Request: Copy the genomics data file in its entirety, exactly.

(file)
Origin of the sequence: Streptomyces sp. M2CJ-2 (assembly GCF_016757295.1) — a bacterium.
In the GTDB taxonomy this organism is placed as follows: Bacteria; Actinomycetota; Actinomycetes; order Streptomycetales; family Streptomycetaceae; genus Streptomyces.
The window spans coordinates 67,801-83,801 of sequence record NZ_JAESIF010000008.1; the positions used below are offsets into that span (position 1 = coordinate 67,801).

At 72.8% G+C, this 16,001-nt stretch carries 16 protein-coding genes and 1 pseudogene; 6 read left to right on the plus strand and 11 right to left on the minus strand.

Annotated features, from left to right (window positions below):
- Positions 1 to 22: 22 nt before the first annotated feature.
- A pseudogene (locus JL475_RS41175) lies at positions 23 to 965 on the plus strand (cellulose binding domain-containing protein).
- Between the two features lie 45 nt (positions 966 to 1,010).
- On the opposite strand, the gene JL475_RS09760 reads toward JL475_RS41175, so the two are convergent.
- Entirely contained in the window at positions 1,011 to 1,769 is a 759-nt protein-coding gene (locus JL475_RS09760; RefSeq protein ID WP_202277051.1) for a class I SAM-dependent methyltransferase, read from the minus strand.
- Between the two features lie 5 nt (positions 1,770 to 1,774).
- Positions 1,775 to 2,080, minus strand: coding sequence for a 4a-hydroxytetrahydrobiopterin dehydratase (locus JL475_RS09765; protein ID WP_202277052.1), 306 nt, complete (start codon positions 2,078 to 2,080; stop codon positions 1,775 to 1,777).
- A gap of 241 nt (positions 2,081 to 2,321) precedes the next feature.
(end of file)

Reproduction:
Origin of the sequence: Streptomyces sp. M2CJ-2 (assembly GCF_016757295.1) — a bacterium.
In the GTDB taxonomy this organism is placed as follows: Bacteria; Actinomycetota; Actinomycetes; order Streptomycetales; family Streptomycetaceae; genus Streptomyces.
The window spans coordinates 67,801-83,801 of sequence record NZ_JAESIF010000008.1; the positions used below are offsets into that span (position 1 = coordinate 67,801).

At 72.8% G+C, this 16,001-nt stretch carries 16 protein-coding genes and 1 pseudogene; 6 read left to right on the plus strand and 11 right to left on the minus strand.

Annotated features, from left to right (window positions below):
- Positions 1 to 22: 22 nt before the first annotated feature.
- A pseudogene (locus JL475_RS41175) lies at positions 23 to 965 on the plus strand (cellulose binding domain-containing protein).
- Between the two features lie 45 nt (positions 966 to 1,010).
- On the opposite strand, the gene JL475_RS09760 reads toward JL475_RS41175, so the two are convergent.
- Entirely contained in the window at positions 1,011 to 1,769 is a 759-nt protein-coding gene (locus JL475_RS09760; RefSeq protein ID WP_202277051.1) for a class I SAM-dependent methyltransferase, read from the minus strand.
- Between the two features lie 5 nt (positions 1,770 to 1,774).
- Positions 1,775 to 2,080, minus strand: coding sequence for a 4a-hydroxytetrahydrobiopterin dehydratase (locus JL475_RS09765; protein ID WP_202277052.1), 306 nt, complete (start codon positions 2,078 to 2,080; stop codon positions 1,775 to 1,777).
- A gap of 241 nt (positions 2,081 to 2,321) precedes the next feature.